I don’t think it’s bad to have a healthy skepticism towards things like natural remedies, midwifery, or whatever else, just like I don’t think it’s a bad thing to have a healthy skepticism of a modernized medical system that is often more concerned with its economic bottom line than actual health care. I’m personally skeptical of the “get in touch with your body to heal all ills” line, the best example of which I can think of was Inga Muscio in her book Cunt, wherein she argued that women can track their fertility by following the waxing and waning of the moon (she also self-performed an abortion with the help of herbs and massage). I liked Muscio’s book, but in my personal opinion, staring at the moon to track your menstruation is a waste of time, and Muscio’s woman-meets-nature schtick was a little loopy.
But that’s because I like my hormonal birth control, and because my own body isn’t particularly good at telling me when there’s something wrong (or perhaps because I rarely bother to listen to it — too many other things to do). To each her own. What works for Inga works for Inga, and more power to her.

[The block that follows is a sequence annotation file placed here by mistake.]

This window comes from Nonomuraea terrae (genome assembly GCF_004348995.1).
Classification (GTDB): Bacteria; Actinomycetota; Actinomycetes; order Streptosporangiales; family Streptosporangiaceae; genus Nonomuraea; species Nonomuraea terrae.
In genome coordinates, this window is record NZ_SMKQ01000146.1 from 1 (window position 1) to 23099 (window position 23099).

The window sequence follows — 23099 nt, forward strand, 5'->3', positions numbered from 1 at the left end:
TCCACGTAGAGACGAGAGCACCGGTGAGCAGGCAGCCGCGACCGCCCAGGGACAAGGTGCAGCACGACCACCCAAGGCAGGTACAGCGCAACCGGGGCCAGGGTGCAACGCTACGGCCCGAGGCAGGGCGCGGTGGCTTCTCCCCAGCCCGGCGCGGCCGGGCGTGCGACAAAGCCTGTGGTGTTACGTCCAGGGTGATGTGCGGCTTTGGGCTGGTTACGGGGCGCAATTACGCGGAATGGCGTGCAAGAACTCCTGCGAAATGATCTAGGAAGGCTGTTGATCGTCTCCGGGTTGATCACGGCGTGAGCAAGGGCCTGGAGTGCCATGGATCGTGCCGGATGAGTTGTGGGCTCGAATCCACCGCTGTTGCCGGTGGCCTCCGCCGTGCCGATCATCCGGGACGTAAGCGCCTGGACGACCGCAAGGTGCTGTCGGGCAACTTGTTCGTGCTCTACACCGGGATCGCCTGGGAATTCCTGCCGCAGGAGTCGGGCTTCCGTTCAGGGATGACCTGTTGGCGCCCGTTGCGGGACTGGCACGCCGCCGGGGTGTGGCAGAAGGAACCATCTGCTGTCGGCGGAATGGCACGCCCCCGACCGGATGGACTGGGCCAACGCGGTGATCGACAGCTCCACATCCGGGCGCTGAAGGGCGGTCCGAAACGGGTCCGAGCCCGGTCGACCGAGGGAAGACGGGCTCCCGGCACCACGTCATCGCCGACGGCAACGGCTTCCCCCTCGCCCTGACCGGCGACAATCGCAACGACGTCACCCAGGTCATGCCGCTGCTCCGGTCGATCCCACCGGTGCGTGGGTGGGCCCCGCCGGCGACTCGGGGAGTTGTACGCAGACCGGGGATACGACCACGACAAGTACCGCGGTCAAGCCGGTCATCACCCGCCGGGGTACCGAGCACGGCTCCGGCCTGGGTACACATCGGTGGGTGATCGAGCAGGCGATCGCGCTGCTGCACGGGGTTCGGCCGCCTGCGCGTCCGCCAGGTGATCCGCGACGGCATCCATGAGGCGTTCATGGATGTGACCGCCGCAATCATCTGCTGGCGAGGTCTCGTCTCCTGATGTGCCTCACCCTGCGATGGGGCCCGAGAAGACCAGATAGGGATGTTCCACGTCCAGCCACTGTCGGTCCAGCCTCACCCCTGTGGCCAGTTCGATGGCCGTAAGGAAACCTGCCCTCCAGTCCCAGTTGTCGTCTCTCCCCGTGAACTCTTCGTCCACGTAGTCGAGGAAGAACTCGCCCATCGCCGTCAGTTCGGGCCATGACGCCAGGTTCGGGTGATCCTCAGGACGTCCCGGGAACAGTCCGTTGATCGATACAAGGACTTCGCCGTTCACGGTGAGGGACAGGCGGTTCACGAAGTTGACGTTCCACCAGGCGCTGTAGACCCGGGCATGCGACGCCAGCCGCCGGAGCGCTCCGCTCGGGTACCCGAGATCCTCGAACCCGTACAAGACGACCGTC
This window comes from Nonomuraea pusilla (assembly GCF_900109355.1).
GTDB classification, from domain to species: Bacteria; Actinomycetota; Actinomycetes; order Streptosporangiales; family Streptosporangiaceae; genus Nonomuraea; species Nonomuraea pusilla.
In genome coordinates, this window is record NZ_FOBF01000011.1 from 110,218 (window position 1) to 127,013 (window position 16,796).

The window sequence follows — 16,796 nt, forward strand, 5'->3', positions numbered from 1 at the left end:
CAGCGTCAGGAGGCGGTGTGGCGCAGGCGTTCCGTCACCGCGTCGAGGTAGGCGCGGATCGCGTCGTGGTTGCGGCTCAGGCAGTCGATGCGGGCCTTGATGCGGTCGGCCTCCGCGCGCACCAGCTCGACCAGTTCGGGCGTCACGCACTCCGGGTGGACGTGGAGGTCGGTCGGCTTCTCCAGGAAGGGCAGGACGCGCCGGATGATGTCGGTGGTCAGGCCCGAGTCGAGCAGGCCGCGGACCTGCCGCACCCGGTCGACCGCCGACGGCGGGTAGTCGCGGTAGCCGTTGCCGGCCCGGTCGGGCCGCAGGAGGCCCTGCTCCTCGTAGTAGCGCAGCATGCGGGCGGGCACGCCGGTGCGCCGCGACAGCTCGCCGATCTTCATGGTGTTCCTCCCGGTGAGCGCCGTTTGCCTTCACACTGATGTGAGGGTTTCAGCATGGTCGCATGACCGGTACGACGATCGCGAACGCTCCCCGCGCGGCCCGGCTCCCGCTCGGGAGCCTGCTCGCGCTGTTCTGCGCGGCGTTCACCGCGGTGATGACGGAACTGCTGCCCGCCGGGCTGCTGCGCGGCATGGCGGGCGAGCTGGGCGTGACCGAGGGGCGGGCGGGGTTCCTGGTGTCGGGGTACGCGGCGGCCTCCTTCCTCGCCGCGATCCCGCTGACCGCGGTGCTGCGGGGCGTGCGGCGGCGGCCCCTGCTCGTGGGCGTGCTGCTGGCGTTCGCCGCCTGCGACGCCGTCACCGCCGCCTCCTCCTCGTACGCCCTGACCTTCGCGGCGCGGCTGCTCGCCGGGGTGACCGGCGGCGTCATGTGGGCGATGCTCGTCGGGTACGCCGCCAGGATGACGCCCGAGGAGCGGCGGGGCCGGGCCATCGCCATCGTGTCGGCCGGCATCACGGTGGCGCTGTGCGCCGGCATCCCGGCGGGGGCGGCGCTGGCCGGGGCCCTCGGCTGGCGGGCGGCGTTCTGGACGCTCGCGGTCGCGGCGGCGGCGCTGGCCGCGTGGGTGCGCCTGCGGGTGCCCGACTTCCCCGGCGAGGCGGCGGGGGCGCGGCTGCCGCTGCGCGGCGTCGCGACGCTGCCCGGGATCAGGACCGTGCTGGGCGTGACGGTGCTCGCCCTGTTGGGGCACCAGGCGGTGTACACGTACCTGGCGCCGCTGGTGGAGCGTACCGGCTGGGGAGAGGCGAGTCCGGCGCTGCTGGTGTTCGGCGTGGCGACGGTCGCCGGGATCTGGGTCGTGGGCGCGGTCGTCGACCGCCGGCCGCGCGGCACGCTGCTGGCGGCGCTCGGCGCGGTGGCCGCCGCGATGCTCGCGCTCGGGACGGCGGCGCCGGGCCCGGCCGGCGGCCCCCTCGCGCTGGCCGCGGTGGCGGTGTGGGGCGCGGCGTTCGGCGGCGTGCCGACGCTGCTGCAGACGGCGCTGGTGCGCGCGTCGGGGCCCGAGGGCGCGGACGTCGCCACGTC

I don’t have a problem with debating the relative merits of homebirths. I’m all for women having control over their own reproductive lives, whether that means giving birth at home or in the hospital, with a midwife or a doula or a doctor (or some combination of the three), “naturally” or with drugs. I think women have a right to be fully informed of the relative risks and benefits; I think doctors, doulas and midwives have an obligation to deal with women on a case-by-case basis, and to make decisions based on the individual patient’s condition and not ideology. I’ve heard a lot of women complain that their doctors didn’t listen to them, or made their birthing experience more traumatic; I’ve also heard women complain that their birthing assistants, doulas or midwives were determined to do the birth “naturally,” and also didn’t listen when the woman changed her mind or wanted some sort of middle ground. I don’t have a problem discussing the various issues and choices that pregnant women face; I don’t have a problem with people who feel strongly on one side or the other advocating for their position (especially if that advocacy is being done out of a genuine commitment to women’s health).